Last week I had the pleasure of visiting not one major European physics research facility, but two. My first stop was at ESRF in Grenoble, then I went to visit CERN in Geneva. Both these organizations are moving to use ZeroMQ for their control systems. In this article I'll explain what that means.
First, the Physics
I'm not a physicist, but my kind hosts — Emmanuel Taurel at ESRF, and then Wojtek Sliwinski at CERN — explained the basics to me. ESRF and CERN both have large circular accelerators, though "large" is relative. ESRF's is the size of a small airport. CERN's is the size of a small town. They also have linear accelerators (LINACs) that act as injectors for the larger circular ones. Actually CERN has a dozen different accelerators, built over time.
The major difference — from the physics point of view, not the software — is that ESRF accelerates beams of electrons, while CERN accelerates beams of protons, because the physics experiments they're conducting on both sites are very different.
ESRF scientists basically want to shoot streams of X-rays at samples to get information about their molecular structure. I assume that it's like shining a very bright light at them.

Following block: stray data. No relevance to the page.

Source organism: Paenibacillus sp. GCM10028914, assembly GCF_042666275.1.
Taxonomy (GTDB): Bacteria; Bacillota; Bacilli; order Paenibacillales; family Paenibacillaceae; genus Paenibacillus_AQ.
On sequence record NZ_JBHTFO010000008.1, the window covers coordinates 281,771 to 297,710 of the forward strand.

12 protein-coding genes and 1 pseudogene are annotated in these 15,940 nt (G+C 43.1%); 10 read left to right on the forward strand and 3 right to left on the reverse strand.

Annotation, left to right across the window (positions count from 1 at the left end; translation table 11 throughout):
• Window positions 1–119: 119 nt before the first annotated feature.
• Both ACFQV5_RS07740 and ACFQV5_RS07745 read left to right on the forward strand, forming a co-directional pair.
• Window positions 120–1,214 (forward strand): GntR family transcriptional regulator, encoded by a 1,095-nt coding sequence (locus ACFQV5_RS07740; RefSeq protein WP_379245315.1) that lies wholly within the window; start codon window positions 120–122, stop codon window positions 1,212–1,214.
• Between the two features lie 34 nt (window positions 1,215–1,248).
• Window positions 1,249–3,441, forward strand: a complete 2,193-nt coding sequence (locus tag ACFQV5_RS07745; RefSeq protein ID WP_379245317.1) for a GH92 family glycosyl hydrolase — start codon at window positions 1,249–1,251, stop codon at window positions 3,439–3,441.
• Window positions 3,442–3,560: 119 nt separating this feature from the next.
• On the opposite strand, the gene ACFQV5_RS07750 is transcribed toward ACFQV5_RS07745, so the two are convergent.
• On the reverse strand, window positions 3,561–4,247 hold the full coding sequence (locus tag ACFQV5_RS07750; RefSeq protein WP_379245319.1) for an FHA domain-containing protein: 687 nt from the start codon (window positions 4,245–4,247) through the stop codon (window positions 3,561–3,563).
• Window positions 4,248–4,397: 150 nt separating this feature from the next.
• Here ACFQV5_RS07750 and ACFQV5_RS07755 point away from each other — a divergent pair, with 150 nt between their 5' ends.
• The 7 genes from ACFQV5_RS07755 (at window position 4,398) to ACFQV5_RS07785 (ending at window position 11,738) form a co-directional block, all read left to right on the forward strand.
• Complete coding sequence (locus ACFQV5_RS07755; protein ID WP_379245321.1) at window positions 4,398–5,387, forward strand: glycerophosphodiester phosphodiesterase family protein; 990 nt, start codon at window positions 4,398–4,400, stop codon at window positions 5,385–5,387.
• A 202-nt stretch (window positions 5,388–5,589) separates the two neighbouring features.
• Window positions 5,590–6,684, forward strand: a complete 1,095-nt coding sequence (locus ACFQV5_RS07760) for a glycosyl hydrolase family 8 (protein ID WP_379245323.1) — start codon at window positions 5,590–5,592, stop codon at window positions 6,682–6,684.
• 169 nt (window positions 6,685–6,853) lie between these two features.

How do you get streams of X-rays? It turns out that if you take electron beams and bend them (or perhaps it's twist them, I'm not sure), they emit X-rays along the direction they wanted to go in. I've not tried this at home, but it makes sense.
So ESRF shoots electron beams (from very big cathode ray guns, like we used to have in TVs) into a ring and speeds them up, getting them to go faster and faster, and as they spin around, they emit X-rays where they get bent by the massive magnets. There are several kinds of magnets, the size of fridges. The X-rays are guided down with more magnets, filtered and bounced off mirrors, and whatnot, and focused on the samples, where high-speed cameras record the results. The ring carries forty independent beams of electrons, and along the ESRF ring there are forty corresponding experiment rooms.
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